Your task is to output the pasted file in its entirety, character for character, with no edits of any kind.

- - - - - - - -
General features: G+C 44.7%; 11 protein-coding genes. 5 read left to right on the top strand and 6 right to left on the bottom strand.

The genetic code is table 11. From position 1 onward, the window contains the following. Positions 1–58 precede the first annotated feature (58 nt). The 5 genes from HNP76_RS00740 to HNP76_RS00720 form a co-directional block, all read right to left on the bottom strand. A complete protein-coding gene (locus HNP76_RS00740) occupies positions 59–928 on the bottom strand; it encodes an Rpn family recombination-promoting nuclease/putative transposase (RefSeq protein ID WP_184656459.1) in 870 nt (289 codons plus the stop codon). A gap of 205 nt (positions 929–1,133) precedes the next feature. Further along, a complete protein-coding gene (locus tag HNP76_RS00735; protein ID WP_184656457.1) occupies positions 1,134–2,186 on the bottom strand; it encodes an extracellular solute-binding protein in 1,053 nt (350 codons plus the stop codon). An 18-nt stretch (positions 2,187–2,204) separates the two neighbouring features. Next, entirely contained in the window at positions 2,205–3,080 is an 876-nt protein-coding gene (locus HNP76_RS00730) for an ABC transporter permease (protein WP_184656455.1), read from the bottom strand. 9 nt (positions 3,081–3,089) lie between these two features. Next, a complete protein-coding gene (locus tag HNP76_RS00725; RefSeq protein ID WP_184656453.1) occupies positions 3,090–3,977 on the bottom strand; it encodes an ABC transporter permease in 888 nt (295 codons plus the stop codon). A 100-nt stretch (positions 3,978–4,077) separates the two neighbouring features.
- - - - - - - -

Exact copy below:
General features: G+C 44.7%; 11 protein-coding genes. 5 read left to right on the top strand and 6 right to left on the bottom strand.

The genetic code is table 11. From position 1 onward, the window contains the following. Positions 1–58 precede the first annotated feature (58 nt). The 5 genes from HNP76_RS00740 to HNP76_RS00720 form a co-directional block, all read right to left on the bottom strand. A complete protein-coding gene (locus HNP76_RS00740) occupies positions 59–928 on the bottom strand; it encodes an Rpn family recombination-promoting nuclease/putative transposase (RefSeq protein ID WP_184656459.1) in 870 nt (289 codons plus the stop codon). A gap of 205 nt (positions 929–1,133) precedes the next feature. Further along, a complete protein-coding gene (locus tag HNP76_RS00735; protein ID WP_184656457.1) occupies positions 1,134–2,186 on the bottom strand; it encodes an extracellular solute-binding protein in 1,053 nt (350 codons plus the stop codon). An 18-nt stretch (positions 2,187–2,204) separates the two neighbouring features. Next, entirely contained in the window at positions 2,205–3,080 is an 876-nt protein-coding gene (locus HNP76_RS00730) for an ABC transporter permease (protein WP_184656455.1), read from the bottom strand. 9 nt (positions 3,081–3,089) lie between these two features. Next, a complete protein-coding gene (locus tag HNP76_RS00725; RefSeq protein ID WP_184656453.1) occupies positions 3,090–3,977 on the bottom strand; it encodes an ABC transporter permease in 888 nt (295 codons plus the stop codon). A 100-nt stretch (positions 3,978–4,077) separates the two neighbouring features.